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The surname Fitzpatrick is the known translation of at least two different surnames Mac Giolla Phádraig and Ó Maol Phádraig from the original Irish to English. While both Mac Giolla Phádraig and Ó Maol Phádraig have similar meanings, they are historically unrelated; yet both have arrived in the modern era as Fitzpatrick. The name is one of only two attested surnames of native Gaelic-Irish origin with the Norman French "Fitz" prefix. All others are of Hiberno-Norman descent.
Giolla Phádraig (meaning "the devotee of Patrick") was a tenth century king of Ossory, a kingdom in between Munster and Leinster in Ireland. According to Carrigan, this kingdom was founded by Aengus Osrithe who flourished some time about the latter half of the 2nd century of the Christian era. Giolla Phádraig's reign commenced some eight centuries later in 976 AD and he reigned until he was slain in 996 AD. His sons were subsequently styled Mac Giolla Phádraig (meaning, son of Giolla Phádraig). After the time of the Norman invasion, some Irish names were given anglicised equivalents; "Fitz-Patrick" was the equivalent for "Mac Giolla Phádraig".
By far the most important branch of the sept is the family whose Chief was known as Lord of Upper Ossory. At one time he was royal ruler over Laois and neighboring Kilkenny. Following the Norman invasion in the late 12th century, their power was vastly diminished by the ascendancy of the Ormond Butlers and other Hiberno-Norman magnates. Although their patrimony was restricted to Upper Ossory, the Fitzpatricks were by no means dispossessed of all their property. They were one of the original great Irish families to submit to Henry VIII, and as a result, in 1541, Brian, the first to assume the surname Fitzpatrick in place of Mac Gìolla Phádraig, was created Baron Upper Ossory in the Irish House of Lords. In the 17th century, the Fitzpatricks lost considerable territory through their staunch support of James II. Nevertheless, the head of the sept received a peerage in 1714 as Baron Gowran which was elevated to Earl of Upper Ossory in 1751. A third title Baron Castletown was granted in 1869. Records from 1878 show that no less than 22,000 acres (89 km²) of the finest land in Ossory was owned by the family.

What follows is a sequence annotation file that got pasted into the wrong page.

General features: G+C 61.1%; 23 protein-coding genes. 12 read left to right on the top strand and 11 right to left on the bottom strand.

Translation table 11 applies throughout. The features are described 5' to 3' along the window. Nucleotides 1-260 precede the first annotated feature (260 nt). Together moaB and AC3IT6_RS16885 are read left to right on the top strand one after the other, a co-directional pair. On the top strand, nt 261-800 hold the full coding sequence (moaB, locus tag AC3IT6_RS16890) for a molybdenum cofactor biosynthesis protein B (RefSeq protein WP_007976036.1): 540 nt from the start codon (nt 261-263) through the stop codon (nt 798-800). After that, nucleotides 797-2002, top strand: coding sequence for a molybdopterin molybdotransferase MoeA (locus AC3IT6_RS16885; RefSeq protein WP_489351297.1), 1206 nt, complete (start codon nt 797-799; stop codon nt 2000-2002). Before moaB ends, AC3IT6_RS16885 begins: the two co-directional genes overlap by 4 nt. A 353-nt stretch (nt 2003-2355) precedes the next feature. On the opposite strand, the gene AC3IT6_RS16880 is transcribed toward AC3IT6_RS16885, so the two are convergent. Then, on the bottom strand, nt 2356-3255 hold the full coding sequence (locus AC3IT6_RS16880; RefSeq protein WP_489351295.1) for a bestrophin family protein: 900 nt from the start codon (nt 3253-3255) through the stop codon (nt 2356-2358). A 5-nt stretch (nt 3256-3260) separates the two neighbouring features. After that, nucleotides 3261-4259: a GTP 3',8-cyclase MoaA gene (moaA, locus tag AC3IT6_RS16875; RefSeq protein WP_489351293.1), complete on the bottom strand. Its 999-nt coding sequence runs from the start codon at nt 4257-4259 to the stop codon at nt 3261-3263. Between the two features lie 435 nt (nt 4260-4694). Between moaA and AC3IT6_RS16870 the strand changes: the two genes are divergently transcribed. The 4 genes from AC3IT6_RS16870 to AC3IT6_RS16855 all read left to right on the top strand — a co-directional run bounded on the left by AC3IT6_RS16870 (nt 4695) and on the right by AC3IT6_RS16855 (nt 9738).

The clan name is found throughout the world and several individuals and families have been prominent. Apart from the Lords and Earls of Upper Ossory, also prominent was Brian Mac Giolla Phádraig (1585–1652), Vicar Apostolic of Ossory, who was murdered by Cromwellian soldiers. He was instrumental in saving the "Book of the O'Byrne", which he had transcribed, from destruction. The family of Sir Percy Fitzpatrick made a major contribution to the political formation of South Africa. Patrick Fitzpatrick (1792–1865) was a trusted colleague of Daniel O'Connell. Fitzpatricks have also contributed, with significant influence and success, in high office in Ireland, England, Canada, India, Australia and the United States.
There is a concentration of Fitzpatricks in County Cavan, County Laois and the border counties of Ireland, such as , Fermanagh, Monaghan, Armagh, and County Down.
The Fitzpatrick (Mac Giolla Phádraig) motto - Fortis sub Forte Fatiscet - can be interpreted as "The strong will yield to the strong." A second motto, "Ceart ládir abú" translates to "Right and Mighty Forever".
The Fitzpatricks of the border counties of Cavan, Monaghan and Fermanagh are the descendants of the O' Maol Phadraig (O'Mulpatrick) who originated from Clogher in Co Tyrone. Major Thomas (Broken-Hand) Fitzpatrick, from Cavan, Indian Agent to the Sioux, Cheyenne and Arapaho tribes brought peace to the Plains Indians of North America in 1851 at Fort Laramie.
- The Fitzpatrick - Mac Giolla Phádraig Clan Society, http://www.fitzsoc.com/
- The other is FitzDermot (originally Mac Gilla Mo-Cholmóg).
- Annals of Ulster 996.2